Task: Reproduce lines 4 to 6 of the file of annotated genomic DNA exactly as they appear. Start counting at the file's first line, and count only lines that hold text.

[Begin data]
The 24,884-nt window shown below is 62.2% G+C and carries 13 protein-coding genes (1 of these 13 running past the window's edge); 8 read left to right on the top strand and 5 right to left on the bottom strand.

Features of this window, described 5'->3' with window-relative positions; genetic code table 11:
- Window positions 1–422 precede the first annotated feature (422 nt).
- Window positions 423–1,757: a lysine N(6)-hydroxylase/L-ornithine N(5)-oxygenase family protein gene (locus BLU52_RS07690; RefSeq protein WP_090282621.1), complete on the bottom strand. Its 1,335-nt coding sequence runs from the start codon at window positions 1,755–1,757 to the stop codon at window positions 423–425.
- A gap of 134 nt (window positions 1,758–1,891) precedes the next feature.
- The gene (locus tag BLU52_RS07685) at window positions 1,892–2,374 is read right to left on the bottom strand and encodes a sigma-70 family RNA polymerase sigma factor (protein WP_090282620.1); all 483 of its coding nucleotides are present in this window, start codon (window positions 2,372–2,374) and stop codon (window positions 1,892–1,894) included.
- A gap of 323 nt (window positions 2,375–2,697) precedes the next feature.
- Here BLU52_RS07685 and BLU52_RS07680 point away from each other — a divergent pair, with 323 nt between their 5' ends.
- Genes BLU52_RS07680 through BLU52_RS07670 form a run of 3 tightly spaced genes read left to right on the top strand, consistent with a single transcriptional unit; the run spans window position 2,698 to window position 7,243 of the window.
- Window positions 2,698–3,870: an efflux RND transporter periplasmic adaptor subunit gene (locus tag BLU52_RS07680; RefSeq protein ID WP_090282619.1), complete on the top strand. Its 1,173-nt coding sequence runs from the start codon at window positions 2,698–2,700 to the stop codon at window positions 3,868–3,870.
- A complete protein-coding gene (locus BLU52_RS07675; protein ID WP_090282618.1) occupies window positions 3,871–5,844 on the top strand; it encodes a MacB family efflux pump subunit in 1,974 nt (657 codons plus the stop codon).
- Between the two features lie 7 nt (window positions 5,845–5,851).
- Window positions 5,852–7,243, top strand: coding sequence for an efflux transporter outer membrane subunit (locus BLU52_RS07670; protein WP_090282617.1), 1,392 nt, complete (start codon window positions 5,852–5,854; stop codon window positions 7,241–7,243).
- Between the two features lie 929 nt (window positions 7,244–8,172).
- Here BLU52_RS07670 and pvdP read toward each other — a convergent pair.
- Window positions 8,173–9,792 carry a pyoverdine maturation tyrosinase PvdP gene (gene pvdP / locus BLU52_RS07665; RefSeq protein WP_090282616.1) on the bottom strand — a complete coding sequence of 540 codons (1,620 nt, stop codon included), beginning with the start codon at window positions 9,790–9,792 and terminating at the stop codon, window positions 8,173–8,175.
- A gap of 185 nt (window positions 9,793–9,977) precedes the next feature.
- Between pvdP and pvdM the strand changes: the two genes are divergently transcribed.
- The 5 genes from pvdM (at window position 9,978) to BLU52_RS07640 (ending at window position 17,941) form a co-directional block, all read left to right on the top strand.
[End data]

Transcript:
- Window positions 423–1,757: a lysine N(6)-hydroxylase/L-ornithine N(5)-oxygenase family protein gene (locus BLU52_RS07690; RefSeq protein WP_090282621.1), complete on the bottom strand. Its 1,335-nt coding sequence runs from the start codon at window positions 1,755–1,757 to the stop codon at window positions 423–425.
- A gap of 134 nt (window positions 1,758–1,891) precedes the next feature.
- The gene (locus tag BLU52_RS07685) at window positions 1,892–2,374 is read right to left on the bottom strand and encodes a sigma-70 family RNA polymerase sigma factor (protein WP_090282620.1); all 483 of its coding nucleotides are present in this window, start codon (window positions 2,372–2,374) and stop codon (window positions 1,892–1,894) included.